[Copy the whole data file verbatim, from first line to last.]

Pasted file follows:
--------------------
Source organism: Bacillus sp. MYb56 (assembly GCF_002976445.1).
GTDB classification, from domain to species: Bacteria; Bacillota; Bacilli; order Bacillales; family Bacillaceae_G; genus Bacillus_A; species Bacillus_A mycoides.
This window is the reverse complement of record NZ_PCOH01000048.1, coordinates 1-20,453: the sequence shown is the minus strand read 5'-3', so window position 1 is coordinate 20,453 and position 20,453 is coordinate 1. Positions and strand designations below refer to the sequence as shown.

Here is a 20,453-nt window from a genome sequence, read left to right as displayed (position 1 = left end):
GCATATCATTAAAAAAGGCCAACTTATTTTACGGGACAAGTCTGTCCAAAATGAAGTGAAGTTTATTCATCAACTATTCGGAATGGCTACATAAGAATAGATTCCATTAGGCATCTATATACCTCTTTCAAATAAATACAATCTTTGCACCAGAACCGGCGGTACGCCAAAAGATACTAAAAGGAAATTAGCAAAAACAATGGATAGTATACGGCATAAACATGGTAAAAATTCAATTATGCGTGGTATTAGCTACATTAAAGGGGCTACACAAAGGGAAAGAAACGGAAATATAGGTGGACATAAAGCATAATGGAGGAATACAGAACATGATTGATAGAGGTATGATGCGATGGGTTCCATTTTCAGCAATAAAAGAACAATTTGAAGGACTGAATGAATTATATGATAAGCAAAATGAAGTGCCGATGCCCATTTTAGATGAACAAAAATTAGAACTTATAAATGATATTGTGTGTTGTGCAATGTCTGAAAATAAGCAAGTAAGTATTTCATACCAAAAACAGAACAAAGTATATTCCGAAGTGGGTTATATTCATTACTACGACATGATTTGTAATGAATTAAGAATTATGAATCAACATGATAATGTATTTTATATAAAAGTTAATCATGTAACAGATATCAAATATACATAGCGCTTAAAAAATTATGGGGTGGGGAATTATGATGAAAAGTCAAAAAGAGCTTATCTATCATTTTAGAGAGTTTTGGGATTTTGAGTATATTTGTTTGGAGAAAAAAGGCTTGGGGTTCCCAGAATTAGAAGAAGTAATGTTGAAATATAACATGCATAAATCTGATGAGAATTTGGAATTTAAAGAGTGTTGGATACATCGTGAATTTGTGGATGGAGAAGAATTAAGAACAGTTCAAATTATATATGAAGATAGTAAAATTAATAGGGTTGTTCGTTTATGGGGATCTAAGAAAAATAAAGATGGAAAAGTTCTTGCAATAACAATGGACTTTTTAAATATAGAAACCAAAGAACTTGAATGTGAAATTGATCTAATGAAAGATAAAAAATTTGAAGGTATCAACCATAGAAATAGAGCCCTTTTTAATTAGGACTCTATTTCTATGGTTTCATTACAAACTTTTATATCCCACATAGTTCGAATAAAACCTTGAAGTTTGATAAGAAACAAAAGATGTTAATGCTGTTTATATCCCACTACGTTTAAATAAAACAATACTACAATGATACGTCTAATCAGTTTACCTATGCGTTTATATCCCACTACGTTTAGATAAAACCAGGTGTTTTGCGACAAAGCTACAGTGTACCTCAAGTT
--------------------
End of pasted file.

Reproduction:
Source organism: Bacillus sp. MYb56 (assembly GCF_002976445.1).
GTDB classification, from domain to species: Bacteria; Bacillota; Bacilli; order Bacillales; family Bacillaceae_G; genus Bacillus_A; species Bacillus_A mycoides.
This window is the reverse complement of record NZ_PCOH01000048.1, coordinates 1-20,453: the sequence shown is the minus strand read 5'-3', so window position 1 is coordinate 20,453 and position 20,453 is coordinate 1. Positions and strand designations below refer to the sequence as shown.

Here is a 20,453-nt window from a genome sequence, read left to right as displayed (position 1 = left end):
GCATATCATTAAAAAAGGCCAACTTATTTTACGGGACAAGTCTGTCCAAAATGAAGTGAAGTTTATTCATCAACTATTCGGAATGGCTACATAAGAATAGATTCCATTAGGCATCTATATACCTCTTTCAAATAAATACAATCTTTGCACCAGAACCGGCGGTACGCCAAAAGATACTAAAAGGAAATTAGCAAAAACAATGGATAGTATACGGCATAAACATGGTAAAAATTCAATTATGCGTGGTATTAGCTACATTAAAGGGGCTACACAAAGGGAAAGAAACGGAAATATAGGTGGACATAAAGCATAATGGAGGAATACAGAACATGATTGATAGAGGTATGATGCGATGGGTTCCATTTTCAGCAATAAAAGAACAATTTGAAGGACTGAATGAATTATATGATAAGCAAAATGAAGTGCCGATGCCCATTTTAGATGAACAAAAATTAGAACTTATAAATGATATTGTGTGTTGTGCAATGTCTGAAAATAAGCAAGTAAGTATTTCATACCAAAAACAGAACAAAGTATATTCCGAAGTGGGTTATATTCATTACTACGACATGATTTGTAATGAATTAAGAATTATGAATCAACATGATAATGTATTTTATATAAAAGTTAATCATGTAACAGATATCAAATATACATAGCGCTTAAAAAATTATGGGGTGGGGAATTATGATGAAAAGTCAAAAAGAGCTTATCTATCATTTTAGAGAGTTTTGGGATTTTGAGTATATTTGTTTGGAGAAAAAAGGCTTGGGGTTCCCAGAATTAGAAGAAGTAATGTTGAAATATAACATGCATAAATCTGATGAGAATTTGGAATTTAAAGAGTGTTGGATACATCGTGAATTTGTGGATGGAGAAGAATTAAGAACAGTTCAAATTATATATGAAGATAGTAAAATTAATAGGGTTGTTCGTTTATGGGGATCTAAGAAAAATAAAGATGGAAAAGTTCTTGCAATAACAATGGACTTTTTAAATATAGAAACCAAAGAACTTGAATGTGAAATTGATCTAATGAAAGATAAAAAATTTGAAGGTATCAACCATAGAAATAGAGCCCTTTTTAATTAGGACTCTATTTCTATGGTTTCATTACAAACTTTTATATCCCACATAGTTCGAATAAAACCTTGAAGTTTGATAAGAAACAAAAGATGTTAATGCTGTTTATATCCCACTACGTTTAAATAAAACAATACTACAATGATACGTCTAATCAGTTTACCTATGCGTTTATATCCCACTACGTTTAGATAAAACCAGGTGTTTTGCGACAAAGCTACAGTGTACCTCAAGTT